High Expense: Disability Severity and Charter School Attendance in Arizona

Anthony M. Garcy

Abstract


Much of the literature related to the skimming or cropping of students by charter schools has ignored special education students. This article examines the relationship between the severity of student disabilities and their likelihood of having attended an Arizona charter school in the 2002-2003 school year. After adjusting for student traits, local education agency characteristics, and the mix of available special education services, a multilevel logistic regression analysis suggests that students who had more severe and thus more expensive disabilities were less likely to attend an Arizona charter school. Findings from an ancillary set of hierarchical linear models suggested that special education students enrolled in charter schools were less expensive on average than similar traditional public-school special education students.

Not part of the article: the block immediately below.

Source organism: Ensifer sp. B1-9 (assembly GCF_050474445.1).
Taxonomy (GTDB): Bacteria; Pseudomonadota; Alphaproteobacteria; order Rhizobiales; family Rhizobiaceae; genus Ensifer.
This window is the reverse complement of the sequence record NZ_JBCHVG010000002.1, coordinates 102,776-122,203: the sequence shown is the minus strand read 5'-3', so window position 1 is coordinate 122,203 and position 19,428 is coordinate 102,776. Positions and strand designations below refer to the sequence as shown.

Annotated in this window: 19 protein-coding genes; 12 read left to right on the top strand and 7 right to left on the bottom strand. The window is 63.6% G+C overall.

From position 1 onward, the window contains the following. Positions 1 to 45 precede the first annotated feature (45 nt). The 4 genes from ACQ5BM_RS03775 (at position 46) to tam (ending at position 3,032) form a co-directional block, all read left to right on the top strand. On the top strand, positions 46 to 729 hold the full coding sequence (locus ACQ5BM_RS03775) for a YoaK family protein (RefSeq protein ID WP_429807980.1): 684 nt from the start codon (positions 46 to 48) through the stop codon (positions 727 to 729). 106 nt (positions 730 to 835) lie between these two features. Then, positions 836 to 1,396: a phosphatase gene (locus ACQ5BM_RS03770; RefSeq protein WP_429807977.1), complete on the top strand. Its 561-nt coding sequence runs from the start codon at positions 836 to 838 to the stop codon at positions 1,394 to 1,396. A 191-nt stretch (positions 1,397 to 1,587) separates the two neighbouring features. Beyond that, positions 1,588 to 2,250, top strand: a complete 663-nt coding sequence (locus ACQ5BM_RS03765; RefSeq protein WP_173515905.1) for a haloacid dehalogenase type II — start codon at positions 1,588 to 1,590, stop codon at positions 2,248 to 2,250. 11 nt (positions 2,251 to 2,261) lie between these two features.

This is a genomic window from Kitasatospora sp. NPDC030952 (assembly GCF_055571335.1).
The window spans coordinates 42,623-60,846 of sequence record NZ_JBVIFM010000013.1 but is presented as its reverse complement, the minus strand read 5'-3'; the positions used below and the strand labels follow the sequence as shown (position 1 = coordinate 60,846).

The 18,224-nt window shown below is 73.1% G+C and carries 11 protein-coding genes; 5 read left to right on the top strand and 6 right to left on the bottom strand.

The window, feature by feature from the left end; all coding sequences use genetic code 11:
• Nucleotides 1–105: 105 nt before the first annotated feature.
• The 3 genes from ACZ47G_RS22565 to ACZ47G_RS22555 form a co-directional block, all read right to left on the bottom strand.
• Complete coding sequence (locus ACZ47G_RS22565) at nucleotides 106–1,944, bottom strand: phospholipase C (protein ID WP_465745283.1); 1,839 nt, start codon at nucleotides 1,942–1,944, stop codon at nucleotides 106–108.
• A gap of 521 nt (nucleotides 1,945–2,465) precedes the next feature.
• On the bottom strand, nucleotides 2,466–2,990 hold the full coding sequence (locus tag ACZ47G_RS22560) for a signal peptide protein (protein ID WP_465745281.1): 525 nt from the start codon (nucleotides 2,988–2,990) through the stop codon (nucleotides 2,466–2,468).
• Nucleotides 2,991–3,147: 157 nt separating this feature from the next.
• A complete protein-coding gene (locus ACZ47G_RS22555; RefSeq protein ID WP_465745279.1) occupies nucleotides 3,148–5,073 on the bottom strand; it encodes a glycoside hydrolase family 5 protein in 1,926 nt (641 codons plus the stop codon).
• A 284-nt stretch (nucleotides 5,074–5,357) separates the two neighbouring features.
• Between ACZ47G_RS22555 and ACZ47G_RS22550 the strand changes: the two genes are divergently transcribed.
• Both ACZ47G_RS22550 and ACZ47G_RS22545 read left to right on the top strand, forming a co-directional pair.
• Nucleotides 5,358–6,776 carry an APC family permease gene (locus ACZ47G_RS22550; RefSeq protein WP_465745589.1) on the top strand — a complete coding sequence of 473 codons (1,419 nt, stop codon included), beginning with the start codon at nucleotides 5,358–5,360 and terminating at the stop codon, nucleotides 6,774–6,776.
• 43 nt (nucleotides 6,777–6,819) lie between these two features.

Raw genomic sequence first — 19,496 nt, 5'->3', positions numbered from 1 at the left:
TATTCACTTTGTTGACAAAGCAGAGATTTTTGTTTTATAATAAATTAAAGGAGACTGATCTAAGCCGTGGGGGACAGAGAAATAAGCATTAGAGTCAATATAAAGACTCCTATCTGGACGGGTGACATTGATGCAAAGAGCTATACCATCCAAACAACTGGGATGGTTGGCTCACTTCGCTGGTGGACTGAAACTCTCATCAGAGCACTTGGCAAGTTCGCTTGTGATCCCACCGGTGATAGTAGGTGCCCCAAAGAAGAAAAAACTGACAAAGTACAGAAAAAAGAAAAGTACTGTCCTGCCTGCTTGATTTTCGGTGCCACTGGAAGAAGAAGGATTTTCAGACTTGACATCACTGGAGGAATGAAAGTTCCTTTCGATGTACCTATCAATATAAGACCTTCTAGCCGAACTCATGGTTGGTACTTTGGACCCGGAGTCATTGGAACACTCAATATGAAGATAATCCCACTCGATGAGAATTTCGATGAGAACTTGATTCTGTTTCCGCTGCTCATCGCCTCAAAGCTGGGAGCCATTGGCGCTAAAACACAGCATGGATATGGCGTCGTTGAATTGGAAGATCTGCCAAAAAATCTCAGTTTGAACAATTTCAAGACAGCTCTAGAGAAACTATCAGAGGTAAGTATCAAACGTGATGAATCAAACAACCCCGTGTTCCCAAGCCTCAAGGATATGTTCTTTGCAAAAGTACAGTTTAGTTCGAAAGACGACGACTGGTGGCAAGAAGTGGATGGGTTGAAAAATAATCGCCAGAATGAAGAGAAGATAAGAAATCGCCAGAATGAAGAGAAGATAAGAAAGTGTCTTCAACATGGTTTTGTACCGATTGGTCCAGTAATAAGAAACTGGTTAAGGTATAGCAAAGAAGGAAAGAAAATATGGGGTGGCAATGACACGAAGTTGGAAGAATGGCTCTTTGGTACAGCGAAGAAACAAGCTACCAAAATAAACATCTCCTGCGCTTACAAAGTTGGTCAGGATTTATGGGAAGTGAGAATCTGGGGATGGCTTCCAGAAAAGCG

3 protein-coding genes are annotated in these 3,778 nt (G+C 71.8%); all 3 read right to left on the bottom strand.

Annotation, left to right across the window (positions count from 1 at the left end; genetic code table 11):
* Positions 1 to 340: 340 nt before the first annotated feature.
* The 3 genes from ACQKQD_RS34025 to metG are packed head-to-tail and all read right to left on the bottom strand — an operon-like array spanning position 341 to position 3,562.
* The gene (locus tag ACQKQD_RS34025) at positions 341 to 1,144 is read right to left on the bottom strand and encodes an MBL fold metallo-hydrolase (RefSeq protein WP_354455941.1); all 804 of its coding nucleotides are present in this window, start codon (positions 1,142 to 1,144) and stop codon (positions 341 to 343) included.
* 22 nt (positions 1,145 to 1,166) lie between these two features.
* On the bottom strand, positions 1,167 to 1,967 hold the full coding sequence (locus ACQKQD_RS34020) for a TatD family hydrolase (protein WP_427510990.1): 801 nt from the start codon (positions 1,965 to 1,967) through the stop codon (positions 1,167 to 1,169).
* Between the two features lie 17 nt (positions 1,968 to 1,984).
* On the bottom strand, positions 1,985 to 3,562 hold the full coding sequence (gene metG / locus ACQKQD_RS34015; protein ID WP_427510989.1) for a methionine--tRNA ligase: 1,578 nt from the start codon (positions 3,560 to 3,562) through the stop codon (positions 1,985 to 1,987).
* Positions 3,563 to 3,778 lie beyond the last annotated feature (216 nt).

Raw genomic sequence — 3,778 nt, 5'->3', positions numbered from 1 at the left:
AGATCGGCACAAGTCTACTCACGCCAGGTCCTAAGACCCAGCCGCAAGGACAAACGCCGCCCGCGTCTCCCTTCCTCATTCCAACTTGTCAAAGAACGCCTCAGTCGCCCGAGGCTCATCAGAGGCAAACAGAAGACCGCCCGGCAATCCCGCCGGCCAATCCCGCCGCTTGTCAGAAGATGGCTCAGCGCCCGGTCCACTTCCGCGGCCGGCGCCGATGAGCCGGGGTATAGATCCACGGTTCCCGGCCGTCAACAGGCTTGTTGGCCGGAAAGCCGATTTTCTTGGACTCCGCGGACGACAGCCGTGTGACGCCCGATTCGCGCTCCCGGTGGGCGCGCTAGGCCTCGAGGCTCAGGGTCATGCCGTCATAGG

Keywords


school choice; charter schools; special education; severity (of disability); school finance; education policy.

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DOI: http://dx.doi.org/10.14507/epaa.v19n6.2011

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